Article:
A comprehensive ranking of the 10 best horror movies of 2023, including Infinity Pool, Evil Dead Rise, Scream 6, and more
2023 may not have resonated with the deafening screams of its recent predecessors when it comes to horror movies. In the wake of 2022’s auteur-driven chills and breakout indie hits, this year presented a more subdued set of films. While the landscape and industry lacked the blockbuster blasts and independent darlings of past years, it still yielded a couple of thoughtful reimaginings, genre-bending experiments, and intimations of fresh nightmares waiting to take flight.
This list dives particularly deep into the masterful revivals of established franchises, a reflection on where the best horror movies ultimately came from in 2023. Beloved icons were thoughtfully recontextualized for modern anxieties in exciting ways for a few longstanding franchises, but it often felt empty beyond that. Four of the top five horror movies on this list were legacy sequels – a trend that certainly suggests they’ll keep making these at the expense of new, original ideas.
And 2023 did not offer the kind of earth-shattering masterpieces like Jordan Peele’s Nope or Ti West’s X and Pearl double-feature from a year ago. The genre was desperate for someone new to emerge in a big way, and I suppose a few did, but not in the way, of say, Zach Cregger with Barbarian. There were a lot of middling entries without a couple that rose to the top.
One big glaring weakness this year was Shudder and their offering as a horror genre streaming service. I thought it was a remarkably weak year for that platform, one I usually praise year after year because they keep churning out great new movies every year. A24 also had a particularly rough horror year, although I might be in the minority on that considering how well Talk to Me did in theaters (it’s going to show up on my list though. A reflection on the mediocre depth of horror movies this year). I suppose M. Night Shyamalan and Brandon Cronenberg came back in 2023, but they felt like lesser entries in their respective careers (also showing up on this list though).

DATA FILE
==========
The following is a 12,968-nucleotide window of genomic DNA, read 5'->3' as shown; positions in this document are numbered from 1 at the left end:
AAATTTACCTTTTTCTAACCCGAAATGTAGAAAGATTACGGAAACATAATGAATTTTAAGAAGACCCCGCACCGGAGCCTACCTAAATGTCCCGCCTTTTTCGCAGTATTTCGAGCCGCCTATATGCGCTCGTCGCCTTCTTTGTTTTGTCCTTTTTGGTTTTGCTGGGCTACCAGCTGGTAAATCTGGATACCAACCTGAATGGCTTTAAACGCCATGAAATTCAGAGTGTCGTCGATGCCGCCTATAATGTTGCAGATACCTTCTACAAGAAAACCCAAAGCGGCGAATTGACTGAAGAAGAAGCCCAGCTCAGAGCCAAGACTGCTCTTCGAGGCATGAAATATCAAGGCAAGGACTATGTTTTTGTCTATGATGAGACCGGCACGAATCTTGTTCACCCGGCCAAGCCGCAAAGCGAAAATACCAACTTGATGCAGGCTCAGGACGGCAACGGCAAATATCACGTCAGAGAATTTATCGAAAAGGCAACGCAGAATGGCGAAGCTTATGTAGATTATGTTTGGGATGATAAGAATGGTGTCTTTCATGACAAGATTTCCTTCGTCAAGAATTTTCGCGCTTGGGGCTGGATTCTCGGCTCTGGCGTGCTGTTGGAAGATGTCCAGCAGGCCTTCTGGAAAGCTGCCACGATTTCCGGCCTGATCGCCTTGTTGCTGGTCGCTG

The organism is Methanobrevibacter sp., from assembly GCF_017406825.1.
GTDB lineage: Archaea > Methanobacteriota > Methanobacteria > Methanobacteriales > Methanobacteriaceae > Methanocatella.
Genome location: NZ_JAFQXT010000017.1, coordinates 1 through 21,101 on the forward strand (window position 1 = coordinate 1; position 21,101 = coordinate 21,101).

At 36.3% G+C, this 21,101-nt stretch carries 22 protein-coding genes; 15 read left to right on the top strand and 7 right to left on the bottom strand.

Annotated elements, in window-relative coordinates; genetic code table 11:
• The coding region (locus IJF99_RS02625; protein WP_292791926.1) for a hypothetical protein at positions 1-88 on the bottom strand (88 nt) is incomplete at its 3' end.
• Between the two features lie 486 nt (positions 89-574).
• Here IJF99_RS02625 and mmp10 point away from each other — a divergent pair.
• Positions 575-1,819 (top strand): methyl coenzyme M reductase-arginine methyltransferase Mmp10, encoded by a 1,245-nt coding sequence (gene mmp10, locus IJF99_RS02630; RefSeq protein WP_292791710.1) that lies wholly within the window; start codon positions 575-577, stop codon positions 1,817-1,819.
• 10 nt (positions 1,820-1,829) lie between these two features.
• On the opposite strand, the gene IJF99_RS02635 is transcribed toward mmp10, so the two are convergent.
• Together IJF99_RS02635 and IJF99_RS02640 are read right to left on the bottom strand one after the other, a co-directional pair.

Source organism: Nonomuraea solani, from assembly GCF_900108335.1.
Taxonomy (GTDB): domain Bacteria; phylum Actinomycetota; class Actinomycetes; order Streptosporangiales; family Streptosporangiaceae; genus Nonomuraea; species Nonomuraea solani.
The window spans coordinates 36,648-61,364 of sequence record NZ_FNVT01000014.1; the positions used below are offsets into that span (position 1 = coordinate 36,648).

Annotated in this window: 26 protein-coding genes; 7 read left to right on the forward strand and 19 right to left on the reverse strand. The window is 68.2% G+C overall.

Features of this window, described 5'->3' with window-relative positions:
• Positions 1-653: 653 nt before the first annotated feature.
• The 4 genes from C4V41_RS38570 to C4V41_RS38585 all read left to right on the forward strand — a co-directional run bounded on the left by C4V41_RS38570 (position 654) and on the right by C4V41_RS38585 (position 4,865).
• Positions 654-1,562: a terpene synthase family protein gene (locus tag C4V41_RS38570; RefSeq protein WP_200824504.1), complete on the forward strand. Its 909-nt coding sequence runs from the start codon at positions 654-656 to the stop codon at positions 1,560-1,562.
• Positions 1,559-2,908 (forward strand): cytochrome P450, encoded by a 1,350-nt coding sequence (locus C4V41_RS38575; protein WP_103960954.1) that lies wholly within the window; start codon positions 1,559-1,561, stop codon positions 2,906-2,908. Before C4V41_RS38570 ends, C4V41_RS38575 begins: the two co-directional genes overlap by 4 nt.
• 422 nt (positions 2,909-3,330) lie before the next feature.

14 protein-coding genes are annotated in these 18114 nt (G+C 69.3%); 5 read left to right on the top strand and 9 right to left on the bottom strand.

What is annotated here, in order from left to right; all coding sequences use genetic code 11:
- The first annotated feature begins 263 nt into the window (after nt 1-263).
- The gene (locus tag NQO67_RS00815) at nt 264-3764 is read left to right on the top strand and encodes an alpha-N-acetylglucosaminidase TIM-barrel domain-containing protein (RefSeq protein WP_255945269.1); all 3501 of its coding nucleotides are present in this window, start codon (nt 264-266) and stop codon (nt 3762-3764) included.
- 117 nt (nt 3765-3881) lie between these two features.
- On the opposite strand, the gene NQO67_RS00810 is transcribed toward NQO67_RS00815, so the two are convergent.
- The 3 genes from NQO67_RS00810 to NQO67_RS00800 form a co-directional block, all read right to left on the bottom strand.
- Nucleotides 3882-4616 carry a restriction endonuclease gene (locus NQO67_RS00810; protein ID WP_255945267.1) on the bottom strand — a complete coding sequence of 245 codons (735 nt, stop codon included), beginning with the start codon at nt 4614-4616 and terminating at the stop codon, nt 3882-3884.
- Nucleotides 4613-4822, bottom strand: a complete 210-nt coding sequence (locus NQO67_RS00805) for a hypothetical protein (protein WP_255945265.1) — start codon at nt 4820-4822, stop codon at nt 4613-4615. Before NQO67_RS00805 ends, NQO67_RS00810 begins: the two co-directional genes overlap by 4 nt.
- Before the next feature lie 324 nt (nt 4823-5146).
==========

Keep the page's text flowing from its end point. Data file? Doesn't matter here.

Regardless, ten movies have to make the list. Here’s how I’d rank the 10 best horror movies of 2023:
Eli Roth, a significant figure in gnarly genre filmmaking, takes a stab at the holiday horror subgenre with Thanksgiving, a movie that successfully balances gore, satire, and a twisted sense of humor. Roth, known for his unapologetically brutal style, delivers a horror-thriller that not only embraces the conventions of the genre but also winks at them, creating an entertaining if not entirely groundbreaking Thanksgiving slasher. Thanksgiving review
9. Infinity Pool
Brandon Cronenberg is in a completely unique position with Infinity Pool. Few movies about nepotism have even been tried by those given a relatively easier path to cracking into the industry. It may be unfair to say that Brandon unilaterally and unequivocally capitalized on his family name (his father David Cronenberg being one of the arguable Mount Rushmore figures of the horror genre) because while he’s offered more opportunity partially due to this factor, there’s also a hefty amount of anticipation and expectation that comes along with it. And he makes good on those expectations *most* of the time. Infinity Pool review
8. Knock at the Cabin